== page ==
By Kim Eikefet
"I started to play the Microprose game, so at first I played on the PC, then I found the real cards. The computer game is not very challenging, but it is nice in the beginning because you can play without an opponent," Yuri Bagashev says. The 29 year old software engineer has now advanced even further. He finished as number eight in the Russian nationals, and qualified for the European Championship.
When Yuri started playing Magic about two and a half year ago, around Tempest, he wasn't new to computer games. But Magic was different; it was bigger and he could compete with real people. "I like the competition and the interaction," Yuri says. Now, he lives and works in San Francisco, and he plays regularly at Neutral Ground. He has also attended a few Grand Prix, and he traveled back to Russia to play in the nationals. That gave him a trip to Paris.
"I came here hoping to have fun, to get some good practice on a high level and to see how the big events work. I've never been to a Pro Tour, but I expect the level of play to be pretty close to this," Yuri says. He found that he enjoyed playing in such an event, but unfortunately the draft didn't go well for the Russian. "I played terrible, but I have an excuse. The problem was that I didn't get any sleep the night before Friday because of the national day celebration. They played music all night," he explains.
After day one, Yuri's record was 2-4. Fortunately, the Standard portion started out better for him. Two rounds into day two, Yuri had a 4-4 record after his Trinity deck had won him two matches. "The deck is simple and aggressive, and it works well for me. I feel comfortable with it. I never try to find the best deck in the world, I just find a good deck that makes me feel comfortable," he explains.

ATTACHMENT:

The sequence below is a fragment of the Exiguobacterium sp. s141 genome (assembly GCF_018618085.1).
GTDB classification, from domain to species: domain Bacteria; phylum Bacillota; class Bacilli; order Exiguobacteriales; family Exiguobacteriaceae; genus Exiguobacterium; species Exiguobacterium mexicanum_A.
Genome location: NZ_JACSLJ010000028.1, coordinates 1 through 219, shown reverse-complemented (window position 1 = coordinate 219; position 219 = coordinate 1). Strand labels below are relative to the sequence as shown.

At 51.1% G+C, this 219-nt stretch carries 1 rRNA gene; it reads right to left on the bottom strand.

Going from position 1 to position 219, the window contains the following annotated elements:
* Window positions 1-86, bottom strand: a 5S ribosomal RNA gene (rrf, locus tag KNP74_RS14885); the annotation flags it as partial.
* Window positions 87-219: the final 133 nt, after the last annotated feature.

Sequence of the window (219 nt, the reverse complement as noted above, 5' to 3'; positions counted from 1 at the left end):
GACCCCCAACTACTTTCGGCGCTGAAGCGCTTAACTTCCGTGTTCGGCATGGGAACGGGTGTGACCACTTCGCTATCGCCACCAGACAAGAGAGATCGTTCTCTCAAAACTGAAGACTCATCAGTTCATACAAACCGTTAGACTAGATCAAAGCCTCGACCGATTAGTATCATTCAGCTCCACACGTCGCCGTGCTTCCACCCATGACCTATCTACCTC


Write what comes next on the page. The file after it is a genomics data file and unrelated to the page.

The Russian found the level of play solid, not great, but consistently high, even though he didn't face any of the name players. He also thought the players were nice, everybody except from one. "I got a match loss for insufficient randomizing of my deck. I had shuffled a lot, probably too much, because it was really randomized. There were no clumps in my deck. And when the judge asked, my opponent said that I didn't shuffle much, so I got a match loss," Yuri says.
Although no-one of the Russian players are to be found on top of the lists, Yuri reckons that will happen sometimes. "People just started playing around two years ago. There are some good players, but not that many people play. Some are good, but they aren't experts. We need some time and some experience, then we will see more success," he thinks.
However, Yuri's own ambitions aren't too high. "I have a family, a full time job and a son that is two years old. I cannot spend as much time as you have to in order to play on a high level, so I'll just have fun, play on a good level and prove myself," he says. Now that he's had a taste of high level competition, he also wants to qualify for a Pro Tour. "It's possible, even with a family," Yuri smiles, before he sends his thanks to the guys he plays with in San Francisco: "They know who they are."
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